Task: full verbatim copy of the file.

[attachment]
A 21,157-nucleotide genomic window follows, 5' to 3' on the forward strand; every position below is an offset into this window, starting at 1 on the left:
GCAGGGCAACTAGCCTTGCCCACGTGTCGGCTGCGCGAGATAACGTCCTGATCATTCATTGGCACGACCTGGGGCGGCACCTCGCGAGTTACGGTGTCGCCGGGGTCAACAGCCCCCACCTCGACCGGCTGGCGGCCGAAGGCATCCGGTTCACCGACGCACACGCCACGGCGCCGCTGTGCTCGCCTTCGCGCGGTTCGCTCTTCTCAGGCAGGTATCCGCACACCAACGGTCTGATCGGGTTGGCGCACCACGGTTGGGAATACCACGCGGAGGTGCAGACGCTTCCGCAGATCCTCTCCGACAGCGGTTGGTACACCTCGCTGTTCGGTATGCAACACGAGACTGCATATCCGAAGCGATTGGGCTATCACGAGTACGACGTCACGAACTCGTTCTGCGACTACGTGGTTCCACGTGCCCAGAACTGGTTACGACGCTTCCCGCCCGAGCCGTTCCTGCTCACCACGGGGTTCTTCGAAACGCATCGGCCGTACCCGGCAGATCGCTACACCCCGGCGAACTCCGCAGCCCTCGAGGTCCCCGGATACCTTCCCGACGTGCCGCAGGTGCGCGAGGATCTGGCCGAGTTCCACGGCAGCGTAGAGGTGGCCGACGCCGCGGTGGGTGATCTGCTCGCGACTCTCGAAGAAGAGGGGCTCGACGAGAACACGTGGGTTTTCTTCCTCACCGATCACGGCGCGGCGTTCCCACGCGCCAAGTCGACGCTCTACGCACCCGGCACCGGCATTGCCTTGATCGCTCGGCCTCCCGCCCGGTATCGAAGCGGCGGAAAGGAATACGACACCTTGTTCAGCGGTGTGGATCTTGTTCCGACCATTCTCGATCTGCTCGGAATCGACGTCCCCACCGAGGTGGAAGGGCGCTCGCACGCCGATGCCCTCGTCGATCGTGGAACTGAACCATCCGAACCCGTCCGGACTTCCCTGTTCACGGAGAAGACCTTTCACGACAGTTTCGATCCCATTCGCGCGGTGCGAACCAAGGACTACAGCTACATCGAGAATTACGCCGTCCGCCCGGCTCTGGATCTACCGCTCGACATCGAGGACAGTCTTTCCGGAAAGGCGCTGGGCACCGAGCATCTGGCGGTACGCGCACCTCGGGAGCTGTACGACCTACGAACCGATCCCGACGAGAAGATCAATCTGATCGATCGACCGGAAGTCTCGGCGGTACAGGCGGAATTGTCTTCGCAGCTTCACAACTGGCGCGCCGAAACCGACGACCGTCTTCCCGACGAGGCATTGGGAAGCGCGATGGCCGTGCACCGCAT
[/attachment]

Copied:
A 21,157-nucleotide genomic window follows, 5' to 3' on the forward strand; every position below is an offset into this window, starting at 1 on the left:
GCAGGGCAACTAGCCTTGCCCACGTGTCGGCTGCGCGAGATAACGTCCTGATCATTCATTGGCACGACCTGGGGCGGCACCTCGCGAGTTACGGTGTCGCCGGGGTCAACAGCCCCCACCTCGACCGGCTGGCGGCCGAAGGCATCCGGTTCACCGACGCACACGCCACGGCGCCGCTGTGCTCGCCTTCGCGCGGTTCGCTCTTCTCAGGCAGGTATCCGCACACCAACGGTCTGATCGGGTTGGCGCACCACGGTTGGGAATACCACGCGGAGGTGCAGACGCTTCCGCAGATCCTCTCCGACAGCGGTTGGTACACCTCGCTGTTCGGTATGCAACACGAGACTGCATATCCGAAGCGATTGGGCTATCACGAGTACGACGTCACGAACTCGTTCTGCGACTACGTGGTTCCACGTGCCCAGAACTGGTTACGACGCTTCCCGCCCGAGCCGTTCCTGCTCACCACGGGGTTCTTCGAAACGCATCGGCCGTACCCGGCAGATCGCTACACCCCGGCGAACTCCGCAGCCCTCGAGGTCCCCGGATACCTTCCCGACGTGCCGCAGGTGCGCGAGGATCTGGCCGAGTTCCACGGCAGCGTAGAGGTGGCCGACGCCGCGGTGGGTGATCTGCTCGCGACTCTCGAAGAAGAGGGGCTCGACGAGAACACGTGGGTTTTCTTCCTCACCGATCACGGCGCGGCGTTCCCACGCGCCAAGTCGACGCTCTACGCACCCGGCACCGGCATTGCCTTGATCGCTCGGCCTCCCGCCCGGTATCGAAGCGGCGGAAAGGAATACGACACCTTGTTCAGCGGTGTGGATCTTGTTCCGACCATTCTCGATCTGCTCGGAATCGACGTCCCCACCGAGGTGGAAGGGCGCTCGCACGCCGATGCCCTCGTCGATCGTGGAACTGAACCATCCGAACCCGTCCGGACTTCCCTGTTCACGGAGAAGACCTTTCACGACAGTTTCGATCCCATTCGCGCGGTGCGAACCAAGGACTACAGCTACATCGAGAATTACGCCGTCCGCCCGGCTCTGGATCTACCGCTCGACATCGAGGACAGTCTTTCCGGAAAGGCGCTGGGCACCGAGCATCTGGCGGTACGCGCACCTCGGGAGCTGTACGACCTACGAACCGATCCCGACGAGAAGATCAATCTGATCGATCGACCGGAAGTCTCGGCGGTACAGGCGGAATTGTCTTCGCAGCTTCACAACTGGCGCGCCGAAACCGACGACCGTCTTCCCGACGAGGCATTGGGAAGCGCGATGGCCGTGCACCGCAT